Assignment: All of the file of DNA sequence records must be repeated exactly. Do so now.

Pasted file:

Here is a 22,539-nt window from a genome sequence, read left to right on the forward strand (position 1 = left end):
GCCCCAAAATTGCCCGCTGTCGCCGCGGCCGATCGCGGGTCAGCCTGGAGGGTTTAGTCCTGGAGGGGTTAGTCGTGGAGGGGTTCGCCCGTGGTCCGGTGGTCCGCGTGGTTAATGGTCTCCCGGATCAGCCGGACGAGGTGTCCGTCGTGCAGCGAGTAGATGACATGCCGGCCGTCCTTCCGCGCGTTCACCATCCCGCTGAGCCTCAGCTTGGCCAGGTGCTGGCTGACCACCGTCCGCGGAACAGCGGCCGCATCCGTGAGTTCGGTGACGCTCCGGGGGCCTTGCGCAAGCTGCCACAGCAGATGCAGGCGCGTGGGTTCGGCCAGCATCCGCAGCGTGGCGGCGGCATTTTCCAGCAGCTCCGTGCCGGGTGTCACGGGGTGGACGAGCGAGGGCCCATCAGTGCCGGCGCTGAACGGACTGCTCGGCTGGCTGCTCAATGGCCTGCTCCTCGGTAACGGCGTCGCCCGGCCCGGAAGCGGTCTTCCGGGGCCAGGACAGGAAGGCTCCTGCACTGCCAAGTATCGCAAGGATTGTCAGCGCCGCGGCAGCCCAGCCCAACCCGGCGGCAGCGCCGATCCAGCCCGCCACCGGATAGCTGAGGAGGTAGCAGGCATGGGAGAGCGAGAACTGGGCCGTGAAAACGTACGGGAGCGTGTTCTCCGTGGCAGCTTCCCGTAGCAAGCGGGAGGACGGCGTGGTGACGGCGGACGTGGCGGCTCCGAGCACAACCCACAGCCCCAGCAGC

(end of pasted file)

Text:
Here is a 22,539-nt window from a genome sequence, read left to right on the forward strand (position 1 = left end):
GCCCCAAAATTGCCCGCTGTCGCCGCGGCCGATCGCGGGTCAGCCTGGAGGGTTTAGTCCTGGAGGGGTTAGTCGTGGAGGGGTTCGCCCGTGGTCCGGTGGTCCGCGTGGTTAATGGTCTCCCGGATCAGCCGGACGAGGTGTCCGTCGTGCAGCGAGTAGATGACATGCCGGCCGTCCTTCCGCGCGTTCACCATCCCGCTGAGCCTCAGCTTGGCCAGGTGCTGGCTGACCACCGTCCGCGGAACAGCGGCCGCATCCGTGAGTTCGGTGACGCTCCGGGGGCCTTGCGCAAGCTGCCACAGCAGATGCAGGCGCGTGGGTTCGGCCAGCATCCGCAGCGTGGCGGCGGCATTTTCCAGCAGCTCCGTGCCGGGTGTCACGGGGTGGACGAGCGAGGGCCCATCAGTGCCGGCGCTGAACGGACTGCTCGGCTGGCTGCTCAATGGCCTGCTCCTCGGTAACGGCGTCGCCCGGCCCGGAAGCGGTCTTCCGGGGCCAGGACAGGAAGGCTCCTGCACTGCCAAGTATCGCAAGGATTGTCAGCGCCGCGGCAGCCCAGCCCAACCCGGCGGCAGCGCCGATCCAGCCCGCCACCGGATAGCTGAGGAGGTAGCAGGCATGGGAGAGCGAGAACTGGGCCGTGAAAACGTACGGGAGCGTGTTCTCCGTGGCAGCTTCCCGTAGCAAGCGGGAGGACGGCGTGGTGACGGCGGACGTGGCGGCTCCGAGCACAACCCACAGCCCCAGCAGC